The tubeless transition: Where the rubber meets the road

Now that I’m finished with the tubeless conversion, running American Classic Timekeeper tires on H Plus Son The Hydra rims, how has the riding been?

Before all that: One thing I will say is that the rubber used on these tires…stinks. Literally. While not overpowering, it reeks mildly of cat poo with scent notes of dead cockroach. It’ll gas out and go away after a while, and it’s not an issue when you’re riding, but it’s worth noting lest you sniff around your yard right after opening these tires’ boxes, looking in vain for wayward cat droppings. Consider your noses warned.

The Timekeepers are meant for tubeless-compatible rims with hooked inner walls, as evidenced by their maximum pressure rating of 85 psi. As per the ISO and ETRTO, the maximum pressure limit for hookless or “straight side” tubeless rims is a full 12 psi lower; these tires explicitly won’t work with those. That said, for my first few rides, I inflated them to that lower 73 psi limit. I wanted to compare them to my Continental Grand Prix tubed clinchers, which comprise the lowest-tier German-made clinchers from the company. I run those at 80-85 psi.

I had some apprehension over going tubeless. The main concern is a phenomenon humorously referred to as “burping,” but its occurrence is anything but. In essence, burping is a failure of the seal between tire bead and wheel rim, resulting in partial or total loss of air. If you’re running low pressures like you do on a mountain bike or cyclocross bike, burping may not be as big of a deal, but on a road bike with much higher pressure, the consequences are much more severe.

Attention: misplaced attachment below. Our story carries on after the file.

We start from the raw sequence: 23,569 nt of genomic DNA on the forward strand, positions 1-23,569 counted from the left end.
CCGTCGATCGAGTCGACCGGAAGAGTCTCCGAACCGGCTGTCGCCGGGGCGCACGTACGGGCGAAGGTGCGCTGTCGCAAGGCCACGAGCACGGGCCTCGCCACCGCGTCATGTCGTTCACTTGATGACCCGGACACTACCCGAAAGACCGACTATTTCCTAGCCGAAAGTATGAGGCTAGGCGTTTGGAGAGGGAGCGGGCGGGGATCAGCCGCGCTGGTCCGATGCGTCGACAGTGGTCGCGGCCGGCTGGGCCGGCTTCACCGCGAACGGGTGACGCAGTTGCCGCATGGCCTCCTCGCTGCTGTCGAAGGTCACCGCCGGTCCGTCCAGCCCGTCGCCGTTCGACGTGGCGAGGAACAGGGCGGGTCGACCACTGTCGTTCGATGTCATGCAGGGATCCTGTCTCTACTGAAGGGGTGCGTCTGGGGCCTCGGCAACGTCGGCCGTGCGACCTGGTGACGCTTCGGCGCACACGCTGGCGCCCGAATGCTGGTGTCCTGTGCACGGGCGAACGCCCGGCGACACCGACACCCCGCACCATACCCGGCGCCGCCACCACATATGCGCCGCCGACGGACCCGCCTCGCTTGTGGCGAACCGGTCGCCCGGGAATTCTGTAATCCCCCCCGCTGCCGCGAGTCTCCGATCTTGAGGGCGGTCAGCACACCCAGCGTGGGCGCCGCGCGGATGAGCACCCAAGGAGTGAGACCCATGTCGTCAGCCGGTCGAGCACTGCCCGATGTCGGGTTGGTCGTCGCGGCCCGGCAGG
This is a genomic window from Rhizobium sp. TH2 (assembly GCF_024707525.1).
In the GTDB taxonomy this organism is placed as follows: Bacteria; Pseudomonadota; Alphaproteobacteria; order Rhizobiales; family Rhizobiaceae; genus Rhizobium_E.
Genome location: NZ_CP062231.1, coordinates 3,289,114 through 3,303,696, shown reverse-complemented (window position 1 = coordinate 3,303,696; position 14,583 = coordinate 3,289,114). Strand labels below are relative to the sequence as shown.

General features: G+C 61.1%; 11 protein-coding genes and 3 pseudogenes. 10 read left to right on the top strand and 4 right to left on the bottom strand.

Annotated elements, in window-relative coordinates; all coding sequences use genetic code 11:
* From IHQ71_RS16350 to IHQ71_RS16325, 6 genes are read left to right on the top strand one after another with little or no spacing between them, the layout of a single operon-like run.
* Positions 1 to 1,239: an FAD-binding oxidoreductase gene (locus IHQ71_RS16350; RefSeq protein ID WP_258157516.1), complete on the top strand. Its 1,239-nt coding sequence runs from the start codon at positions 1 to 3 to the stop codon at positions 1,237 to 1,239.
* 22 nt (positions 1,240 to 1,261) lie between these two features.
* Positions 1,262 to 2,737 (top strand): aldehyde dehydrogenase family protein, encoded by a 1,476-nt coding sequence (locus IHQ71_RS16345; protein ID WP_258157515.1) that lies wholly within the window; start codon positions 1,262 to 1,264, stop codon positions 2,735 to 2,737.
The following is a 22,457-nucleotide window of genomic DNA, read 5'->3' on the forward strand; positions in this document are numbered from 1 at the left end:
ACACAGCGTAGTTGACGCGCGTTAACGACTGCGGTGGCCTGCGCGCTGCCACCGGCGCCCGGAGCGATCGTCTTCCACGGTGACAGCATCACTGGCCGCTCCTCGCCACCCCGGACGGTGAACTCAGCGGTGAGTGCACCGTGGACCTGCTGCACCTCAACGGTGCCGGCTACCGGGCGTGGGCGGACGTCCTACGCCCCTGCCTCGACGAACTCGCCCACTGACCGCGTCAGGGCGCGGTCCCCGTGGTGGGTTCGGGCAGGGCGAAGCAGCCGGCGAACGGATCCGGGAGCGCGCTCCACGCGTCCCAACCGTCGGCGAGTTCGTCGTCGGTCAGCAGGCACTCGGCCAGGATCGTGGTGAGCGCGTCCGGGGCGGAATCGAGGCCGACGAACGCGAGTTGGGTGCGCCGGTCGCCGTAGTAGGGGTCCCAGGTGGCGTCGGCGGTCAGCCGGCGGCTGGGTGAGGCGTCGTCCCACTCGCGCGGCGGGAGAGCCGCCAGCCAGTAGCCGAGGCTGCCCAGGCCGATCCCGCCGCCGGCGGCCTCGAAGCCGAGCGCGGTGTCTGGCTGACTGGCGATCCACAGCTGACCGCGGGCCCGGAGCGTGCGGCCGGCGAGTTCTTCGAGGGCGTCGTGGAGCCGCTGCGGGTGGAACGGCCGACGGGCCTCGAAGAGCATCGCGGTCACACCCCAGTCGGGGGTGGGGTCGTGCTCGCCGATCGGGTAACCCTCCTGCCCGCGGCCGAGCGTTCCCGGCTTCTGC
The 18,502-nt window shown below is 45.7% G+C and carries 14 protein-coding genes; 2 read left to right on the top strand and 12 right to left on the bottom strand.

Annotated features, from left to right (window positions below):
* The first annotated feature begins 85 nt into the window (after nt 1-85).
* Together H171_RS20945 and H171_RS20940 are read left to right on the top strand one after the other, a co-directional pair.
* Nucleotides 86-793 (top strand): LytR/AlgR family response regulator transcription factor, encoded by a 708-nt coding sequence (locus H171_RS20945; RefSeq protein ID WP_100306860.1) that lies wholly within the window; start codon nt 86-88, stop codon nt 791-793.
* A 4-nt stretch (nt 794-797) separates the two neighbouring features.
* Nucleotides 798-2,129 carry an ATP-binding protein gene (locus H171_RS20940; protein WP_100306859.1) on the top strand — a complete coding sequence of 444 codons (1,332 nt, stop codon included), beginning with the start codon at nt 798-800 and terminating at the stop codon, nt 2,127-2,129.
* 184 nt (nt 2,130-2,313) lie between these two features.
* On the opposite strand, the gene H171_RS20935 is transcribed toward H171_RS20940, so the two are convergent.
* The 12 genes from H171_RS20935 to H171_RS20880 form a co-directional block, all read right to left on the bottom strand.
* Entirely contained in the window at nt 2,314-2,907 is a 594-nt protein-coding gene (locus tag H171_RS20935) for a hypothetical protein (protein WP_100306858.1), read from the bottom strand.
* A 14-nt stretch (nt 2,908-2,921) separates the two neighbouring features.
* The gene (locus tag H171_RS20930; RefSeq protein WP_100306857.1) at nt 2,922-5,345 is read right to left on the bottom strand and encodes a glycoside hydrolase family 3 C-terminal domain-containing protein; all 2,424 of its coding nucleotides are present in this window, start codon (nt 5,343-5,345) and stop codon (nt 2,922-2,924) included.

The apprehension went away within the first kilometer of riding, though. That bead-to-rim seal I worked hard to attain just held solidly as I rode, straight and leaned-over turns alike. If anything, the Timekeepers seem to hold air pressure better after I took them out for an initial ride. Two days after first mounting them, there was quite a lot of pressure loss overnight on the rear tire before I rode the bike, dropping to 13 psi from about 80. However, about six hours post-ride, both tires are very reassuringly solid still, eventually losing less air and reading 45 psi the next day. That might have been the sealant doing its job and further permeating into the tire after the ride.

Granted, tubeless tires may never be as airtight as a tube and clincher combo, with more spontaneous pressure loss over time than with tubes, but if you stay on top of your tire pressures this shouldn’t be a problem.

I’m a sucker for tan sidewalls. These look pretty good. The Timekeeper branding blends in too well though.

Even with their positioning as American Classic’s “best” road tire, at $35 (PhP1,825) apiece, I feel the Timekeepers are a value proposition first and foremost, which is why the similarly priced Conti Grand Prix tires serve as a handy benchmark. I have to say the Timekeepers perform quite well against them. Grip is good, taking care of the many kinds of broken road surfaces around my village loop – even short stretches of legit gravel. Riding the Timekeepers tubeless at 73 psi front and rear allows for a slightly plusher ride without compromising on response.

It’s still early days for these tires but they are looking – and working – quite good indeed. Perhaps I could revisit testing them with less air pressure, or subject them to the dusty surfaces that Continental’s road bike rubber seems to hate.

Just don’t sniff too hard when you take them out of their boxes, perhaps.


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